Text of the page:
Diocese, former orphanage residents differ in views of recovery process

By | September 21, 2021

The Burlington diocese said in a statement last week that Bishop Coyne, Vermont Catholic Charities, and diocesan representatives “have been meeting with former residents of St. Joseph’s Orphanage one-on-one as they have requested and will continue to do so.” 
“Each meeting is unique, each person’s story is unique, and the help we offer each former resident is specific to them,” they added. “If the person feels they would be helped through counseling, we will work with them as needed.”
Hannon told CNA that “most of us feel that he [Bishop Coyne] is offering this and the one-on-one stance so that he can control the meeting and the situation.”
She said the members harbor these concerns because Bishop Coyne is “refusing” to meet with the VSJO as a group, the meetings are not recorded, and there is “some type of a counselor person evaluating you as you’re talking.”

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She also said that going to the diocese to meet with Bishop Coyne is a “hard trigger” for many of the members.
Hannon said that “if this person that sits in the meetings determines that this person needs counseling, it will be with [diocesan] counselors of their choosing and not with the members current counselor that they have been seeing and paying for years.”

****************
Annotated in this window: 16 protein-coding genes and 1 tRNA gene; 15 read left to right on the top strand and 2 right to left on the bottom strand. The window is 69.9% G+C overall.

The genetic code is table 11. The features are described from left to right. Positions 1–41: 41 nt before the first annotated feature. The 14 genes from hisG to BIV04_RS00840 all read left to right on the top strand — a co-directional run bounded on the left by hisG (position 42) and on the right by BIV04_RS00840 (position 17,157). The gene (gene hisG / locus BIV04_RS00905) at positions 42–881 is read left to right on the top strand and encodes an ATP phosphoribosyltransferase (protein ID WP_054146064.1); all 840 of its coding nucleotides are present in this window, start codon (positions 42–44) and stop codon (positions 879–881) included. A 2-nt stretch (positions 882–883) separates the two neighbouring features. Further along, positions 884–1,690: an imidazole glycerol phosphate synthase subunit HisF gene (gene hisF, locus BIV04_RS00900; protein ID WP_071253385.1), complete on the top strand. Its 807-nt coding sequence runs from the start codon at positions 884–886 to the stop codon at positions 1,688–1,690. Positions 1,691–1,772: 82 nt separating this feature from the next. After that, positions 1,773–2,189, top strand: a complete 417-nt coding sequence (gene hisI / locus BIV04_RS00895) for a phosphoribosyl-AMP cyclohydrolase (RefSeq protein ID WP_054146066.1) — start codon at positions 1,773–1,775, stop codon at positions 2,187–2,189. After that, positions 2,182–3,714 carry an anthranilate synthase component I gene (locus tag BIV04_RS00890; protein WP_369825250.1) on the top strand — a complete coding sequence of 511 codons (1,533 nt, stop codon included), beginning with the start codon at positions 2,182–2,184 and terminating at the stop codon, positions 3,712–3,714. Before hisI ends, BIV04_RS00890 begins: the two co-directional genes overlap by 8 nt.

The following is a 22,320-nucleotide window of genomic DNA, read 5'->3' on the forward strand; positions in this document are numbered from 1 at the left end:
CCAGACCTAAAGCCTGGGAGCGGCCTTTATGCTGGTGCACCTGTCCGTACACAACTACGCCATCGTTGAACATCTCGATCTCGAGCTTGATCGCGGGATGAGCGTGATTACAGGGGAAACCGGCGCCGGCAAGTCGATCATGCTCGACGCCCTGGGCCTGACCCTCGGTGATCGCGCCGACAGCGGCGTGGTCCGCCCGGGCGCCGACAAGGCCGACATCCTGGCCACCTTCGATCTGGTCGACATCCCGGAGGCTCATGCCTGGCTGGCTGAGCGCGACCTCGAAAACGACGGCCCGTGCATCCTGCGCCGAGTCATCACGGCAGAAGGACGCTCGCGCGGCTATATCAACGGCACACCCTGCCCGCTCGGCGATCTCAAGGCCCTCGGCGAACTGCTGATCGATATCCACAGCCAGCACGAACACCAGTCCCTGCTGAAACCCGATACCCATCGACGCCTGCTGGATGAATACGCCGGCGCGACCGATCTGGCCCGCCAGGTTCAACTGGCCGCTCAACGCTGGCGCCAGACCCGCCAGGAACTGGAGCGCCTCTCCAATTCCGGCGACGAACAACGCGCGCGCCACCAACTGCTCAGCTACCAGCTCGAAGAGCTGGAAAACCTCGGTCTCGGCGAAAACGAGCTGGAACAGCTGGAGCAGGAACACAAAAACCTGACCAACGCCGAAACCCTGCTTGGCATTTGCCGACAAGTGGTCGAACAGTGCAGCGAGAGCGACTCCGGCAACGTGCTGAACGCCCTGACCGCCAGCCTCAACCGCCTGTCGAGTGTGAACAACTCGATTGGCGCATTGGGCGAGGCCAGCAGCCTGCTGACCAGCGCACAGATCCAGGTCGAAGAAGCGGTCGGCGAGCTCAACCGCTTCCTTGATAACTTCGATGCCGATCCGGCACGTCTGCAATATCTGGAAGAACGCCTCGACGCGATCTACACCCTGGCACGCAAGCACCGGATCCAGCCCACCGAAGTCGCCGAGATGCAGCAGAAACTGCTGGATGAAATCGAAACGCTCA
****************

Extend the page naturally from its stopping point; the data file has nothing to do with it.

She added that Bishop Coyne has affirmed that he would help members of the group, but said nothing has come to fruition.
Hannon also said that Catholic Charities of Vermont will not release orphanage records to the members. She said that members are only allowed to see their records, which contain redacted information, while they are sitting in a room with a staff member of Catholic Charities. 
The diocese told CNA Sept. 21 that “Bishop Coyne has offered one-on-one meetings to former residents which includes a support person of their choice.” 
“Bishop Coyne has offered to invite the Vermont Catholic Charities’ victim assistance coordinator to the meeting with consent, if the former resident has chosen not to bring a support person,” the statement says.
“An initial screening is completed by the victim assistance coordinator to verify basic information prior to moving forward with a therapy request,” the diocese said. “Thus far, Bishop Coyne has never denied a request for additional therapy.”
(Story continues below)

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Hannon told CNA that “not one person” has chosen to move forward with the process offered by the diocese.
The diocese told CNA that “there is a process for requesting records on the Vermont Catholic Charities website” noting that “Vermont Catholic Charities adheres to all Vermont Adoption laws outlined here.”

Joseph Bukuras is a staff writer at the Catholic News Agency. Joe holds a bachelor’s degree in Political Science from The Catholic University of America. He has interned in the U.S. House of Representatives, on a U.S. Senate campaign, in the Massachusetts State House of Representatives, and at the Susan B. Anthony List. He is based out of the Boston area.

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